The Principal chief conservator of forest (PCCF), Uttarakhand on Friday ordered the formation of a panel which will look into the possibility of euthanasia for a 55-year-old ailing female elephant in Corbett Tiger Reserve.
Jai Raj, PCCF with state forest department said, “A panel will be formed to see whether the course of action treatment being followed for the elephant is right or not. If it is right then it will be continued, if it is not right, then it will be changed. If the opinion of the panel is that the animal is in great suffering and its life should be terminated peacefully, then accordingly we will take action on that.”
The panel will include veterinary officers from the state forest department, Wildlife Institute of India, Govind Ballabh Pant University of Agriculture and Technology Pant Nagar, among others. It is likely to have around six to seven members, including the person who owns the animal.
Lakshmi, the around 55-year-old female pachyderm has been suffering from an infection on its feet, apart from ailing from old-age related health issues. It had developed an abscess on its rear feet. The senior official made the comments during a visit to the ailing elephant on Friday.
Vivek Pandey, chief conservator of forest for Kumaon circle who will issue the order regarding the formation of the panel said, “The order regarding the panel will be issued in a day or two as certain things need to be checked by the PCCF. We are also considering keeping members from Mathura-based Wildlife SOS — Elephant Conservation and Care Centre, as their treatment is being followed for the animal.”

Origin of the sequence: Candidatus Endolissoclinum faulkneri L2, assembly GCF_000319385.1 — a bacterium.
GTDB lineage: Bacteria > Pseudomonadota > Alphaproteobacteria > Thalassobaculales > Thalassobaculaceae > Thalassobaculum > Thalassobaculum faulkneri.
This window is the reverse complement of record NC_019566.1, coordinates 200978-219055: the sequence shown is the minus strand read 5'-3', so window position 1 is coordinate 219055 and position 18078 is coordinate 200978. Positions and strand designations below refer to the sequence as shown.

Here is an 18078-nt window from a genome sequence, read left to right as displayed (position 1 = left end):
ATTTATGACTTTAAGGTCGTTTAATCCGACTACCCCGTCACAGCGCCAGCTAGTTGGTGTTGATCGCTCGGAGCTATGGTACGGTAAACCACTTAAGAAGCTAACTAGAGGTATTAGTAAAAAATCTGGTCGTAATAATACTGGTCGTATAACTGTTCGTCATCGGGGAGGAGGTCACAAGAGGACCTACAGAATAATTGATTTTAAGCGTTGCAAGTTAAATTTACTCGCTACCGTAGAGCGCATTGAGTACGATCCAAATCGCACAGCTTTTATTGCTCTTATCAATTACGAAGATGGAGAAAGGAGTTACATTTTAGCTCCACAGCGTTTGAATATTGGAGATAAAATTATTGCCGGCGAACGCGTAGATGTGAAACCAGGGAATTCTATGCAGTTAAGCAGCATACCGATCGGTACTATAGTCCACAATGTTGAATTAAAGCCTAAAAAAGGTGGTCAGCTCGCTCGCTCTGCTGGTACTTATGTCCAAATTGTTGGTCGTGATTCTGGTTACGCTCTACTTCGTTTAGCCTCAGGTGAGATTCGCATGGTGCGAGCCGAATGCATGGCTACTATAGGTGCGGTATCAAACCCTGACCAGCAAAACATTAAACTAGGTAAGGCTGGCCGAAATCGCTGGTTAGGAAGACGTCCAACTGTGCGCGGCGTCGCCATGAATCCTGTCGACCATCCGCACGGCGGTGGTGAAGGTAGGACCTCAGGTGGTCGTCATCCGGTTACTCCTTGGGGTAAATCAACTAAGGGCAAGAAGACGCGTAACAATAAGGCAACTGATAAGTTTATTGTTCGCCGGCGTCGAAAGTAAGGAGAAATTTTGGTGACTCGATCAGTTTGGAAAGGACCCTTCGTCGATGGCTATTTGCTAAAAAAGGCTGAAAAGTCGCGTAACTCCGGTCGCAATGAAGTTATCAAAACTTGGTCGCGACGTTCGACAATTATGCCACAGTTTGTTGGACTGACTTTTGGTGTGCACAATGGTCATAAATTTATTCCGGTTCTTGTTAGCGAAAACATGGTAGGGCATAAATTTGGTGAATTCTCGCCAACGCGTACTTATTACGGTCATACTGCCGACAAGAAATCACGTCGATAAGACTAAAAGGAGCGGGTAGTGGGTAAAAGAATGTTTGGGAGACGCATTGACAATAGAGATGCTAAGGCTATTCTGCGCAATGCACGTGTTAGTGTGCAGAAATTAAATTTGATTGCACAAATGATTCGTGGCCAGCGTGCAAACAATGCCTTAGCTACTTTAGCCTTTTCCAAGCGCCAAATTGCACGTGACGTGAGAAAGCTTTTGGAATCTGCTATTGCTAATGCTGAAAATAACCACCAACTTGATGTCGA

In April this year, noted South African veterinarian Dr Kobus Rath had also checked the animal and suggested a three-pronged strategy for treatment, given the elephant’s old age.
Lakshmi is one of the eight elephants seized by the state forest department last year following the Uttarakhand high court’s directions. In August last year, for the first time the forest department took possession of elephants with the private persons in the state. While hearing a public interest litigation regarding encroachments around Corbett tiger reserve, the high court on August 3, had directed the state forest department to take possession of the elephants with private individuals in the state.
In April 2018, the Madras HC had agreed to mercy killing of a temple elephant, only if a veterinarian certified that it would be cruel to keep the animal alive. The judges hearing the case then had noted that “The Prevention of Cruelty to Animals Act, 1950 allows concerned government officials to euthanize a mortally injured, captive animal.”
But the Madras HC had stressed on the fact that the animal should be killed in a humane way with minimal pain and distress. Earlier in 2007, state forest officials had agreed on mercy killing for an elephant living in Rajaji Tiger Reserve, but it died a natural death before the process of euthanasia started.
Jun 17, 2019 15:35 IST